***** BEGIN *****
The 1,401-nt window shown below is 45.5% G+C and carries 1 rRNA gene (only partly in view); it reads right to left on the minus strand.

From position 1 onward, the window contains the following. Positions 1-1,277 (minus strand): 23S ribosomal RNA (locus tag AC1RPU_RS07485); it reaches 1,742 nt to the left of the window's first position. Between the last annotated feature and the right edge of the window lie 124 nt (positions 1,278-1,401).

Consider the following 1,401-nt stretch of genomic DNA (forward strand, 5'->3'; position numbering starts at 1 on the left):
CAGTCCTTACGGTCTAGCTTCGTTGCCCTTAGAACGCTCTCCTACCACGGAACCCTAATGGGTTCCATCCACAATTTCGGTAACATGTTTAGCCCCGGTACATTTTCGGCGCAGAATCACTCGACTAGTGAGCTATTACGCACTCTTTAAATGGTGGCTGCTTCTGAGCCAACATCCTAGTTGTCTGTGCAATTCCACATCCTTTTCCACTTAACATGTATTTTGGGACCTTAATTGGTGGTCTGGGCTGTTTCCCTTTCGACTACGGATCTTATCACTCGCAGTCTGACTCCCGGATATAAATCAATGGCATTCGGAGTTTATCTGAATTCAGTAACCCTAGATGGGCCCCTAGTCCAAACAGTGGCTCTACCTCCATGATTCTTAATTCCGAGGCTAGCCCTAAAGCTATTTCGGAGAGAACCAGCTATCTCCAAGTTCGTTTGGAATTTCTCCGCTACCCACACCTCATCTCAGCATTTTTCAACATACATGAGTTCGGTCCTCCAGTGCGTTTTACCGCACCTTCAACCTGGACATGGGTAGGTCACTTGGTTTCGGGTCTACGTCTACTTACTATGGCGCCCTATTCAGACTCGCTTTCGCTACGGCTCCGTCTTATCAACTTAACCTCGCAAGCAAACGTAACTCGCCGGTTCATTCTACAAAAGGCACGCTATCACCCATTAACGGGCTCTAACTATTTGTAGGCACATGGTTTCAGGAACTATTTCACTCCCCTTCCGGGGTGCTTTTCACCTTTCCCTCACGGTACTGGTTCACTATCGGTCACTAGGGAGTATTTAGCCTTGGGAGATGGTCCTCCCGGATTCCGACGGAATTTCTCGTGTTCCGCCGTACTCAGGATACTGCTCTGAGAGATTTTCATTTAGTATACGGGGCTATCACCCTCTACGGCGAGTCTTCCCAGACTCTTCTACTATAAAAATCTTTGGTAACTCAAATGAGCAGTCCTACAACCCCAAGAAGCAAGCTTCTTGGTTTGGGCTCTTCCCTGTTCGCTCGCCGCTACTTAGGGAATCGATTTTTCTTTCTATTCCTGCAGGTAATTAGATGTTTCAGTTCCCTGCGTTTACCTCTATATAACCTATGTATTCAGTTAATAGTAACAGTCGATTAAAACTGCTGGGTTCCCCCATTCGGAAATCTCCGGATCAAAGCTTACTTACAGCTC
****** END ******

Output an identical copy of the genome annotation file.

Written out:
The 1,401-nt window shown below is 45.5% G+C and carries 1 rRNA gene (only partly in view); it reads right to left on the minus strand.

From position 1 onward, the window contains the following. Positions 1-1,277 (minus strand): 23S ribosomal RNA (locus tag AC1RPU_RS07485); it reaches 1,742 nt to the left of the window's first position. Between the last annotated feature and the right edge of the window lie 124 nt (positions 1,278-1,401).

Consider the following 1,401-nt stretch of genomic DNA (forward strand, 5'->3'; position numbering starts at 1 on the left):
CAGTCCTTACGGTCTAGCTTCGTTGCCCTTAGAACGCTCTCCTACCACGGAACCCTAATGGGTTCCATCCACAATTTCGGTAACATGTTTAGCCCCGGTACATTTTCGGCGCAGAATCACTCGACTAGTGAGCTATTACGCACTCTTTAAATGGTGGCTGCTTCTGAGCCAACATCCTAGTTGTCTGTGCAATTCCACATCCTTTTCCACTTAACATGTATTTTGGGACCTTAATTGGTGGTCTGGGCTGTTTCCCTTTCGACTACGGATCTTATCACTCGCAGTCTGACTCCCGGATATAAATCAATGGCATTCGGAGTTTATCTGAATTCAGTAACCCTAGATGGGCCCCTAGTCCAAACAGTGGCTCTACCTCCATGATTCTTAATTCCGAGGCTAGCCCTAAAGCTATTTCGGAGAGAACCAGCTATCTCCAAGTTCGTTTGGAATTTCTCCGCTACCCACACCTCATCTCAGCATTTTTCAACATACATGAGTTCGGTCCTCCAGTGCGTTTTACCGCACCTTCAACCTGGACATGGGTAGGTCACTTGGTTTCGGGTCTACGTCTACTTACTATGGCGCCCTATTCAGACTCGCTTTCGCTACGGCTCCGTCTTATCAACTTAACCTCGCAAGCAAACGTAACTCGCCGGTTCATTCTACAAAAGGCACGCTATCACCCATTAACGGGCTCTAACTATTTGTAGGCACATGGTTTCAGGAACTATTTCACTCCCCTTCCGGGGTGCTTTTCACCTTTCCCTCACGGTACTGGTTCACTATCGGTCACTAGGGAGTATTTAGCCTTGGGAGATGGTCCTCCCGGATTCCGACGGAATTTCTCGTGTTCCGCCGTACTCAGGATACTGCTCTGAGAGATTTTCATTTAGTATACGGGGCTATCACCCTCTACGGCGAGTCTTCCCAGACTCTTCTACTATAAAAATCTTTGGTAACTCAAATGAGCAGTCCTACAACCCCAAGAAGCAAGCTTCTTGGTTTGGGCTCTTCCCTGTTCGCTCGCCGCTACTTAGGGAATCGATTTTTCTTTCTATTCCTGCAGGTAATTAGATGTTTCAGTTCCCTGCGTTTACCTCTATATAACCTATGTATTCAGTTAATAGTAACAGTCGATTAAAACTGCTGGGTTCCCCCATTCGGAAATCTCCGGATCAAAGCTTACTTACAGCTC